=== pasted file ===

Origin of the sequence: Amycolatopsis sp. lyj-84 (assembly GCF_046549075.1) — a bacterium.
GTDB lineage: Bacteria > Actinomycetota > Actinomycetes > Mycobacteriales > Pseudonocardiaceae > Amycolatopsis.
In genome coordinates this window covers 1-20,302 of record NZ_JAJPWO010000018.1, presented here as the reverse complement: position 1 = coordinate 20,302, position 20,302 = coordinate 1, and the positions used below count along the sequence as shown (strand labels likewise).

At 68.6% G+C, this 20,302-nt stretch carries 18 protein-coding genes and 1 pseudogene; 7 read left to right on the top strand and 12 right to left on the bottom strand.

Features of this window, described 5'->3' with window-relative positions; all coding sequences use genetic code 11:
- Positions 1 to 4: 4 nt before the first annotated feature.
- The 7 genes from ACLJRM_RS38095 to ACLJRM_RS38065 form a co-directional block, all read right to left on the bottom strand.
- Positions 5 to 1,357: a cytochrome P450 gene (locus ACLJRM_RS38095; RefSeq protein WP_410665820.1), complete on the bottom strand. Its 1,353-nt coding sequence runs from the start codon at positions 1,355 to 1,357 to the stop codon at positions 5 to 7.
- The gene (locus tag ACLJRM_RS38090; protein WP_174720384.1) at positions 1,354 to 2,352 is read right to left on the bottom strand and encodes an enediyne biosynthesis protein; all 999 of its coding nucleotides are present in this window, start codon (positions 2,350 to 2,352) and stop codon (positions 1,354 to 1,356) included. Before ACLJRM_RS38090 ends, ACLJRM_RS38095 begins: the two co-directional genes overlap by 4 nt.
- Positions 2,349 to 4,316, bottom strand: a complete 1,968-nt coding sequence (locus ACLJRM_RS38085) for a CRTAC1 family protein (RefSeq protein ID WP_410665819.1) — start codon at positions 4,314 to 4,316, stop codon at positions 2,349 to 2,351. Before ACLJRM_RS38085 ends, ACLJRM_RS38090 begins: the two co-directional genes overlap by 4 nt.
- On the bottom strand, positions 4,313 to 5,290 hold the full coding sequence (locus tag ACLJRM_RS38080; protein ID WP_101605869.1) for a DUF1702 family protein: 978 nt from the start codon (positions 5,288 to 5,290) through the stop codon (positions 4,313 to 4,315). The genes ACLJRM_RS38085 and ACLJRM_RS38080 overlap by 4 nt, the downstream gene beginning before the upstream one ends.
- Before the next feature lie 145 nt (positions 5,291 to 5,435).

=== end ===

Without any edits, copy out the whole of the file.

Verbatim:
Origin of the sequence: Amycolatopsis sp. lyj-84 (assembly GCF_046549075.1) — a bacterium.
GTDB lineage: Bacteria > Actinomycetota > Actinomycetes > Mycobacteriales > Pseudonocardiaceae > Amycolatopsis.
In genome coordinates this window covers 1-20,302 of record NZ_JAJPWO010000018.1, presented here as the reverse complement: position 1 = coordinate 20,302, position 20,302 = coordinate 1, and the positions used below count along the sequence as shown (strand labels likewise).

At 68.6% G+C, this 20,302-nt stretch carries 18 protein-coding genes and 1 pseudogene; 7 read left to right on the top strand and 12 right to left on the bottom strand.

Features of this window, described 5'->3' with window-relative positions; all coding sequences use genetic code 11:
- Positions 1 to 4: 4 nt before the first annotated feature.
- The 7 genes from ACLJRM_RS38095 to ACLJRM_RS38065 form a co-directional block, all read right to left on the bottom strand.
- Positions 5 to 1,357: a cytochrome P450 gene (locus ACLJRM_RS38095; RefSeq protein WP_410665820.1), complete on the bottom strand. Its 1,353-nt coding sequence runs from the start codon at positions 1,355 to 1,357 to the stop codon at positions 5 to 7.
- The gene (locus tag ACLJRM_RS38090; protein WP_174720384.1) at positions 1,354 to 2,352 is read right to left on the bottom strand and encodes an enediyne biosynthesis protein; all 999 of its coding nucleotides are present in this window, start codon (positions 2,350 to 2,352) and stop codon (positions 1,354 to 1,356) included. Before ACLJRM_RS38090 ends, ACLJRM_RS38095 begins: the two co-directional genes overlap by 4 nt.
- Positions 2,349 to 4,316, bottom strand: a complete 1,968-nt coding sequence (locus ACLJRM_RS38085) for a CRTAC1 family protein (RefSeq protein ID WP_410665819.1) — start codon at positions 4,314 to 4,316, stop codon at positions 2,349 to 2,351. Before ACLJRM_RS38085 ends, ACLJRM_RS38090 begins: the two co-directional genes overlap by 4 nt.
- On the bottom strand, positions 4,313 to 5,290 hold the full coding sequence (locus tag ACLJRM_RS38080; protein ID WP_101605869.1) for a DUF1702 family protein: 978 nt from the start codon (positions 5,288 to 5,290) through the stop codon (positions 4,313 to 4,315). The genes ACLJRM_RS38085 and ACLJRM_RS38080 overlap by 4 nt, the downstream gene beginning before the upstream one ends.
- Before the next feature lie 145 nt (positions 5,291 to 5,435).